A hīkoi calling for a change of leadership in Ngāpuhi is being held in Kaikohe on Monday.
The hīkoi, or march, is being organised by a group called Ngāpuhi Taniwharau, or the 100 Taniwha of Ngāpuhi.
It will start at the RSA at the top of Broadway at 10am and make its way to the offices of Te Rūnanga-ā-iwi o Ngāpuhi on Mangakahia Rd.
The hīkoi was supposed to coincide with a six-weekly rūnanga (tribal council) board meeting at the tribe's Mangakahia Rd headquarters but that meeting is now taking place at law firm Chapman Tripp's offices in Auckland.
Ngāpuhi Taniwharau claims the meeting was shifted to avoid the protest. That is denied, however, by the rūnanga.
A spokeswoman for the group, Kerikeri-based lawyer Moana Tuwhare, said the leadership of Ngāpuhi needed to change.
''Under the current leadership nothing in Ngāpuhi has improved for our people, things have got worse. We demand better outcomes and accountabilities."
Specific concerns included the small proportion of rūnanga profit that trickled down to the people each year and the lack of progress in reaching a Treaty settlement.
''They have spent the best part of 10 years and millions of dollars getting nowhere. Questions have to be asked why.''
Another spokeswoman, Sharon Kaipo, said: ''The current Tuhoronuku (Treaty settlement body) and rūnanga leadership have rocked our whare tapu (sacred house) to its foundations and it continues to crumble under their approach which has caused widespread division and discontent.''
In a statement rūnanga chairman Raniera Tau said peaceful protest was a vital part of democratic society, but balance was needed between the right to protest and the right to go about one's lawful business without disruption to one's place of work.
The group was offered a chance to share its concerns with the board at last month's meeting.
''We are aware that some want a change of leadership. There is a democratic, open and transparent process to enable that, as outlined in the our trust deed. Anyone of Ngāpuhi descent may put their names forward for consideration,'' Tau said.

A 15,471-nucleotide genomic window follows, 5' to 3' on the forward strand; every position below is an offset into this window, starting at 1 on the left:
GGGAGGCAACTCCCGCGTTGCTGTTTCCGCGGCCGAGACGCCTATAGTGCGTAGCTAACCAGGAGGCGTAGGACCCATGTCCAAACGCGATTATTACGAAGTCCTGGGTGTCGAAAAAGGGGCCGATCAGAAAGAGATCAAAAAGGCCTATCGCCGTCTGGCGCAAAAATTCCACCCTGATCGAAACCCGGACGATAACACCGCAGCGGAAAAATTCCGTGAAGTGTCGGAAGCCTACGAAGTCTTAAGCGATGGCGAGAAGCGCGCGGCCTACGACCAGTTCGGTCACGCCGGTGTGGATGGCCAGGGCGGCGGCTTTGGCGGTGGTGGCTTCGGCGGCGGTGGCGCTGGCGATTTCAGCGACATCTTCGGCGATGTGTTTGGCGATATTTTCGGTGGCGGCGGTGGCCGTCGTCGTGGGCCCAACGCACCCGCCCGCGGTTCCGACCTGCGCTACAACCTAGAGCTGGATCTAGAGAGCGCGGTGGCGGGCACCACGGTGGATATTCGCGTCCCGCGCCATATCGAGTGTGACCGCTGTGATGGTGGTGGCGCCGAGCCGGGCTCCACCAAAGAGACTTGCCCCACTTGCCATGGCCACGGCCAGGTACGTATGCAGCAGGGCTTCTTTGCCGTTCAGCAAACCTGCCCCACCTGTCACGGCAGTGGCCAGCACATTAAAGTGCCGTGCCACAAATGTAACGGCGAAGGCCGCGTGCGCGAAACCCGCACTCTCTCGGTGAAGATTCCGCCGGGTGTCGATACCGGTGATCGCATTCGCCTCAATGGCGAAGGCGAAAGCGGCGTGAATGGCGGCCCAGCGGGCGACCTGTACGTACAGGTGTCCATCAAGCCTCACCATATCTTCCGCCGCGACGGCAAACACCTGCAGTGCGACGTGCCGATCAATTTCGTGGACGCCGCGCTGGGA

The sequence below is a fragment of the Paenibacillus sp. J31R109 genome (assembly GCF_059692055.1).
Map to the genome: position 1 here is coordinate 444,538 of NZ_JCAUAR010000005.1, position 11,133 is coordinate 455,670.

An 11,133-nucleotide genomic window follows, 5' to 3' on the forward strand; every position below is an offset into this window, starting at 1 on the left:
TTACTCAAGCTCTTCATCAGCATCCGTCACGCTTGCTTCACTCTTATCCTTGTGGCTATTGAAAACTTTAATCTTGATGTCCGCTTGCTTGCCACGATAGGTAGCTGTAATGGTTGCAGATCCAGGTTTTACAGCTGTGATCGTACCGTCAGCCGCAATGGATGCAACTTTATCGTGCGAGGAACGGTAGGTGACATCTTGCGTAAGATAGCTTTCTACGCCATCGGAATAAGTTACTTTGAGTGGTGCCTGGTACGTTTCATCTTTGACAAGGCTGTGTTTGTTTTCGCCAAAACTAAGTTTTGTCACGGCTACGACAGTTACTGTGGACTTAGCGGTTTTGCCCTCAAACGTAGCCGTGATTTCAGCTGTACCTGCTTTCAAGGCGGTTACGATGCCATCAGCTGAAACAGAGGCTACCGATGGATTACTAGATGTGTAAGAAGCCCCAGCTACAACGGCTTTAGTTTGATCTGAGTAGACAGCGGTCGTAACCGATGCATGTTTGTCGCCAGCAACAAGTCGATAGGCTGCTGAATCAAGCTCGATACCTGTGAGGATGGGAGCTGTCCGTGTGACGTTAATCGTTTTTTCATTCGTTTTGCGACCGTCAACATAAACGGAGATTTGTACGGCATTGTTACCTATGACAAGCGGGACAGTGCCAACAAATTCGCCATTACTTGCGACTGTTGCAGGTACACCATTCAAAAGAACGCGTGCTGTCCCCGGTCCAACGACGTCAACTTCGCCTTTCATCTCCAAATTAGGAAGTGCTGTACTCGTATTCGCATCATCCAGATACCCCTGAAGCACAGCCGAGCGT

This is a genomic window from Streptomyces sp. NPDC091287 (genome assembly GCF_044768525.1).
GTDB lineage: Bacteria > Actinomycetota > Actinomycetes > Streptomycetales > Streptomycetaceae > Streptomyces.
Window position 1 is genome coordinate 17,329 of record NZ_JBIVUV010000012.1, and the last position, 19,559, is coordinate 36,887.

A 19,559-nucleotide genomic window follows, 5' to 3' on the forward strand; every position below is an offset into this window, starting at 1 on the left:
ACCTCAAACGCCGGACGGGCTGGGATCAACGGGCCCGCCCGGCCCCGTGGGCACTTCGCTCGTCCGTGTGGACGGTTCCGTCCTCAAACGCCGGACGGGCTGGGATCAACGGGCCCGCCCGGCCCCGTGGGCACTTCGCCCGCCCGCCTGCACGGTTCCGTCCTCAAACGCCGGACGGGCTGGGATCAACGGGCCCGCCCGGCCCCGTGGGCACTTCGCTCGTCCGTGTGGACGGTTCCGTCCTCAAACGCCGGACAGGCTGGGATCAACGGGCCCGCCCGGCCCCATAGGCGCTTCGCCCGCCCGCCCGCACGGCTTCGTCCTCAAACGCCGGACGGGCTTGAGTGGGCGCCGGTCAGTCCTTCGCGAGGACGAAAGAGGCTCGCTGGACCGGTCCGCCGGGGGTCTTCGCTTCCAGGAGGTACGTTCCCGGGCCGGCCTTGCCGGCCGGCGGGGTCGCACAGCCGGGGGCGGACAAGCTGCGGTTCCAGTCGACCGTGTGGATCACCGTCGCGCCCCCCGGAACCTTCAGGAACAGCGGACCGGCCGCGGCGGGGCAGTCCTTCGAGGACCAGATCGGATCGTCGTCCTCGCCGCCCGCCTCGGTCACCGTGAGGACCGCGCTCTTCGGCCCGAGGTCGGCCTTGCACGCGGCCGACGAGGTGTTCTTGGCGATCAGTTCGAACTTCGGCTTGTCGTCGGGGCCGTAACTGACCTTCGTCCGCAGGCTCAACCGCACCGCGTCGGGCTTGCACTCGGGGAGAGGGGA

The decision to hold this month's board meeting in Auckland was based on the business at hand and he said it was unhelpful to assume it had been moved for any other reason.
The rūnanga was currently working on an option for a post-settlement governance entity (PSGE), which could distribute the funds from a future Treaty settlement.
With the matter of who holds the mandate to settle of behalf of the tribe still not resolved, Tuwhare said that was a case of ''putting the cart well before the horse'' — but Tau said not offering a PSGE option to Ngāpuhi would be an abdication of the rūnanga's responsibilities.
''Ngāpuhi will be consulted, and ultimately make the final decision to ratify or otherwise,'' he said.
Meanwhile the rūnanga's board of trustees was resolute that it was fit to continue leading Ngāpuhi, Tau said. Even without a settlement its assets had grown from $53 million in 2016 to $56m last year.
Plans for the hīkoi coincide with renewed pressure on Treaty Negotiations Minister Andrew Little by some hapū, in particular Ngāti Hine and the Taiamai-Te Waimate grouping, over a lack of progress in the deadlocked settlement.
The ''100 taniwha'' in the name Ngāpuhi Taniwharau refers to the leaders of Ngāpuhi's roughly 110 hapū.